The judges said there was "a strong argument" for the Education Secretary and Ofsted "to recognise that, given the history of the matter, their failure (despite their expertise and responsibility for these matters) to identify the problem and the fact that they have de facto sanctioned and accepted a state of affairs which is unlawful, the schools affected should be given time to put their houses in order in the light of our conclusion that this is unlawful sex discrimination".
They added: "The relevant central government authorities should not pivot in the way they have gone about this without recognising the real difficulties those affected will face as a consequence."
During the appeal hearing, Peter Oldham QC, appearing for the school's interim executive board, said boys and girls at Al-Hijrah, which is maintained by Birmingham City Council, were ''treated entirely equally while segregated'' and argued that was lawful.
He said Ofsted did not claim that separation was discrimination until 2016 and its actions were ''the antithesis of proper public decision-making".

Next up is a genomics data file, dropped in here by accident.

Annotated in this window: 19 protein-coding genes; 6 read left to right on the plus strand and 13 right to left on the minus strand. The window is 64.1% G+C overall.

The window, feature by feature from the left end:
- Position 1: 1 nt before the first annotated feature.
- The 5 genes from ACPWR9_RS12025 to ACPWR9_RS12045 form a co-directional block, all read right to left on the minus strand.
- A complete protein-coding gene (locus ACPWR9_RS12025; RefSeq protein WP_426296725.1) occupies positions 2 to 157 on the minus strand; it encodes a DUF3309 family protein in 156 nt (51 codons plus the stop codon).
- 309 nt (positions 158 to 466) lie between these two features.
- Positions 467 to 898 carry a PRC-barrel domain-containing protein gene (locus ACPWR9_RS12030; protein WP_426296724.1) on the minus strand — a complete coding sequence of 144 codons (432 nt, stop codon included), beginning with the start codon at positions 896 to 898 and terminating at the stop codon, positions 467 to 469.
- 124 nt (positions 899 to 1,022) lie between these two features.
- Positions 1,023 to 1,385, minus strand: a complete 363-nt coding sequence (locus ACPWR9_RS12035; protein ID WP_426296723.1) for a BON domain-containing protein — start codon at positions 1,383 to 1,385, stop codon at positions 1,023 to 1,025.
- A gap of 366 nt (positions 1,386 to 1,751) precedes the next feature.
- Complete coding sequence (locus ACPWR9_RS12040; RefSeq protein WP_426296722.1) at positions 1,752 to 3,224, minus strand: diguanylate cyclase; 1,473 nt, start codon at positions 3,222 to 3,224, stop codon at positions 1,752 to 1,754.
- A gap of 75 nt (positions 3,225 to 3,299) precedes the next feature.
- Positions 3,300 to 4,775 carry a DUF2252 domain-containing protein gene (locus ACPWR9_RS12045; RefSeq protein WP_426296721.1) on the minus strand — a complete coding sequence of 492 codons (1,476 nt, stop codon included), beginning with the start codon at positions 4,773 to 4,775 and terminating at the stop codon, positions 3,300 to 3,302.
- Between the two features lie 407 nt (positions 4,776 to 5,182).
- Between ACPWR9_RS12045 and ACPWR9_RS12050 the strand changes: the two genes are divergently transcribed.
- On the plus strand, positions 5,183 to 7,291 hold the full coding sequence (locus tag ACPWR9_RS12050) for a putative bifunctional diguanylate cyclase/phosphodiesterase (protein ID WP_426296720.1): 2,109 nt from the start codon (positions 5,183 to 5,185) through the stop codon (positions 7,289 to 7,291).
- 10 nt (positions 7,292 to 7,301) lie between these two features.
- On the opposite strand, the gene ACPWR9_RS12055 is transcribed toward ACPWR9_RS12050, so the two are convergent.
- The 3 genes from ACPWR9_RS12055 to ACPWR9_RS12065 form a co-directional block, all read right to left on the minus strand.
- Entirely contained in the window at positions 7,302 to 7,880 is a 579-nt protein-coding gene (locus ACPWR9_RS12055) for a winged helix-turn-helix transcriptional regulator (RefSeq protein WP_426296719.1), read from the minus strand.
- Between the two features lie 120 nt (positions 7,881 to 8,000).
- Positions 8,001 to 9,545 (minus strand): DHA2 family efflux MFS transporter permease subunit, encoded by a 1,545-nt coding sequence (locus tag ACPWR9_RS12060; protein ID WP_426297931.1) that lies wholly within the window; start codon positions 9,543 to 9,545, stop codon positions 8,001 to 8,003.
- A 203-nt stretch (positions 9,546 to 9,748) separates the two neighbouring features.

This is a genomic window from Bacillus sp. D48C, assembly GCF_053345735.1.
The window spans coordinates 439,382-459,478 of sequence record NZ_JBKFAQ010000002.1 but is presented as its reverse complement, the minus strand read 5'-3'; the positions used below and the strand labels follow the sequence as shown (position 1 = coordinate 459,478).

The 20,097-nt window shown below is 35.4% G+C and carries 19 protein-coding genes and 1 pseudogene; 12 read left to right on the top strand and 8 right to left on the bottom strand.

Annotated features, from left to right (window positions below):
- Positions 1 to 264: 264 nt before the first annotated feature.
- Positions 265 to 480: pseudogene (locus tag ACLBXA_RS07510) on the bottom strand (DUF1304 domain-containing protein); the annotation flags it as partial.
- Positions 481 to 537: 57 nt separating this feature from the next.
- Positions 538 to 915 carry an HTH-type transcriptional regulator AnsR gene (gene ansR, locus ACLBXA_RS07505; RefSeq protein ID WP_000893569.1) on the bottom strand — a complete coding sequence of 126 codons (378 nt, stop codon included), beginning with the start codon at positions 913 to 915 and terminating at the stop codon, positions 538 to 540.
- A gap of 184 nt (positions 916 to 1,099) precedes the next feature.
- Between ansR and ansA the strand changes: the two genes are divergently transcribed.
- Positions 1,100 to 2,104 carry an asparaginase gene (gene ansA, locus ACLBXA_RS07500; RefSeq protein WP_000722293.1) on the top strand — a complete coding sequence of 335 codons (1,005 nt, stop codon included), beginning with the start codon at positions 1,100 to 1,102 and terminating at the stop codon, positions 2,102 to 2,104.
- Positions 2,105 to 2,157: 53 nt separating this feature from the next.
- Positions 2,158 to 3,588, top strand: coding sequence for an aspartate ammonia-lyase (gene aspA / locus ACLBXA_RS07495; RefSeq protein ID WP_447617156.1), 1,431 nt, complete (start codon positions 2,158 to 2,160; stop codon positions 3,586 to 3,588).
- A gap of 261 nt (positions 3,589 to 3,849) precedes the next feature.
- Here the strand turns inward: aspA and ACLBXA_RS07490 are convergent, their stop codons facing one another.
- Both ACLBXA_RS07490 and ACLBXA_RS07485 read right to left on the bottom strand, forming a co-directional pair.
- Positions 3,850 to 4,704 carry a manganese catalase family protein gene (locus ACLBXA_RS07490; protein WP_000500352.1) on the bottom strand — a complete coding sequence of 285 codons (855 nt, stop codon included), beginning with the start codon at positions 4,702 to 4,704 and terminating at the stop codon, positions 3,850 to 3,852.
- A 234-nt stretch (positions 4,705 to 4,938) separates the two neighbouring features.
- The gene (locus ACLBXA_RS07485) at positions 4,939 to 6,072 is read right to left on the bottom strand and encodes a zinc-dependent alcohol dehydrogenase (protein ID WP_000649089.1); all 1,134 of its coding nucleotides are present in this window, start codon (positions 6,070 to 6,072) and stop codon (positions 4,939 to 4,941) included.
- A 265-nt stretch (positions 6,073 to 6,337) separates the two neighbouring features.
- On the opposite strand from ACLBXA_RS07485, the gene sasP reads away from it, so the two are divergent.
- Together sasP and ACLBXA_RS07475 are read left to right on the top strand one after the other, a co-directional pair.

The judges said they did not accept the school's argument that "whether looked at from an individual or group perspective, separate but equal treatment by reason of gender cannot be unlawful discrimination, even it it is detrimental".
Colin Diamond, corporate director of children and young people at Birmingham City Council said: “We took this action because this Islamic school is being held to a different standard to many other schools with similar arrangements across the country. While we may not all agree with their practices, as is made clear in the judgement* there are many other faith schools around the country that practice gender separation, none of which have been downgraded by Ofsted because of this.